Passwords are past it – are certificates the key to better online security?

When the impact of the OpenSSL Heartbleed vulnerability became clear (along with many other recent compromises), security experts advised us to change all of our online passwords as a precaution.

Of course this is a Good Idea™, but did you actually do it or was it just another of those pieces of advice about passwords that you thought about and then chose to ignore because it seemed like a massive hassle?  Did you promise yourself that you would get around to it at some point and yet probably you never will, despite an uncomfortable nagging feeling of insecurity at the back of your head?

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My disdain for the Disastrous Disavow Decision

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Google have decided, in their ‘infinite wisdom’, that webmasters should disavow links pointing to their website from so-called “dodgy” websites.  What does this mean?  Well.. here’s a quote from the Webmaster Tools help page:
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My Personal Password Policy (PPP)

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Remembering passwords is a hassle!  We all know the things that we are supposed to do but we are all human beings (aren’t we?) and it’s almost impossible (and certainly very impractical) to set strong, unique, and memorable passwords for each and every account we have.

I’ve come up with a policy about how I deal with my passwords.  My love of TLAs means that I have decided to call it my PPP or Personal Password Policy.  I’m quite proud of it tbh (the acronym too) and I hope that you find it useful and/or interesting.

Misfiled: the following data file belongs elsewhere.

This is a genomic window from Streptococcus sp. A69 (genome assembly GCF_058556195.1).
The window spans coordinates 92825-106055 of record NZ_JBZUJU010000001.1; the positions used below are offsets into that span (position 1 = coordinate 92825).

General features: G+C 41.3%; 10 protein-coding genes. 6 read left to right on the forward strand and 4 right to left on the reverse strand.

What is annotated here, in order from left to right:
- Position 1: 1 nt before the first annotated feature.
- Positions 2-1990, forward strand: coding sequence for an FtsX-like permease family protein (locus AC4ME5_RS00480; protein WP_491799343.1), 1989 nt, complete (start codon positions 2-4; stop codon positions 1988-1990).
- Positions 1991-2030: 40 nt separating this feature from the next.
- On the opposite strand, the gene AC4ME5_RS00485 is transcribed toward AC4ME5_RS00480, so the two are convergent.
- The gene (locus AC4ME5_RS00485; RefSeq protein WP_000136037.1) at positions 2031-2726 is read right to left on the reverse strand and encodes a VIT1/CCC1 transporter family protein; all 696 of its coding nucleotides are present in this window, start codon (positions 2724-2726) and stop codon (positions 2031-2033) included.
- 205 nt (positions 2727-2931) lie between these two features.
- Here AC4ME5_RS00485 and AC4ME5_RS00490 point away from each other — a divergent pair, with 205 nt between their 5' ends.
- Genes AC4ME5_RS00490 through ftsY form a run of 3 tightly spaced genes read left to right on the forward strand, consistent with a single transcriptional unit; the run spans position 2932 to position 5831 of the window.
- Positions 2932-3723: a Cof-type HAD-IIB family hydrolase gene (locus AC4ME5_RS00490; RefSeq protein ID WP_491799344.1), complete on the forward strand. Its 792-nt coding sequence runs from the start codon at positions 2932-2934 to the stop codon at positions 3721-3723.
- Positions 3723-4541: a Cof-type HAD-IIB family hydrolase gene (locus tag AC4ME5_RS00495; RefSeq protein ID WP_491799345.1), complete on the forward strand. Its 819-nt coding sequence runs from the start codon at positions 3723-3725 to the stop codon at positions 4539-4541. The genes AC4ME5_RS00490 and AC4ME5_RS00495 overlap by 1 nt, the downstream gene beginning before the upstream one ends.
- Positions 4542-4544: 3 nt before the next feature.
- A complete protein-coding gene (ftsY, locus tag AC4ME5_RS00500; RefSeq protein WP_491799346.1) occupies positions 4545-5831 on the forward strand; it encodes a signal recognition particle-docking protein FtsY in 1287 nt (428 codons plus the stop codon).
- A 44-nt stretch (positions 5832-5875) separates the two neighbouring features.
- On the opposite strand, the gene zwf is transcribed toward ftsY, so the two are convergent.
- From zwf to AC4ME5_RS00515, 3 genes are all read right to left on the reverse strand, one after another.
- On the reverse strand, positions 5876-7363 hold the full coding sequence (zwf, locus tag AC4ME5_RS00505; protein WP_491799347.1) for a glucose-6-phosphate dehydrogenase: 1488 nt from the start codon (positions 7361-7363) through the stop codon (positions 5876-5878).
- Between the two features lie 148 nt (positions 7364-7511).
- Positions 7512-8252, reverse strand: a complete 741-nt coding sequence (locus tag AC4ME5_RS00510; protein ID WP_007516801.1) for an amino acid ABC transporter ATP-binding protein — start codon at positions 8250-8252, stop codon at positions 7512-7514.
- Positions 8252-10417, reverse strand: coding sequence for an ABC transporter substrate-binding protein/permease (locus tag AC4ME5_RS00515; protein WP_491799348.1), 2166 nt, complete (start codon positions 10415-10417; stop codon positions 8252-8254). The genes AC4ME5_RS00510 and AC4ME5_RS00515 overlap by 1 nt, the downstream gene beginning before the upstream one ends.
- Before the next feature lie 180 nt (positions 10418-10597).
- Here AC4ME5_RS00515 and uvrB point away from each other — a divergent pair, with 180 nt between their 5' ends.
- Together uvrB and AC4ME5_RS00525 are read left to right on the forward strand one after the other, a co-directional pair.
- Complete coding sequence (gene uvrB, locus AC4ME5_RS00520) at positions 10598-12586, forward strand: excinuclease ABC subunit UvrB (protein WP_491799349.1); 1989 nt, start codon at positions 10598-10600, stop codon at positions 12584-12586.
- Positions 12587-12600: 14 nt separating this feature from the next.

Note: I use the word “cracker” when most people are more familiar with the word “hacker” being used.   Read more about why I do this.

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Spotify vs Deezer

It seems that if you want a music streaming service, the main contenders available in the UK are Spotify and Deezer, with Spotify being the more famous of the two.  I recently came back to Spotify Premium after about half a year with a Deezer subscription.  So I feel I’m in quite a good position to give a comparison between the two services.  Why did I move from Spotify to Deezer in the first place?  Why have I come back to Spotify?

Shedding the Spots

The main reason I moved away from Spotify was because I discovered that it uses P2P (peer-to-peer) technology and that there is no option to disable this.  This means that whenever the Spotify program is open, it will happily upload lots of music data that you happen to have on your hard drive (perhaps because it’s cached or because it’s in an “available offline” playlist) to other Spotify users.

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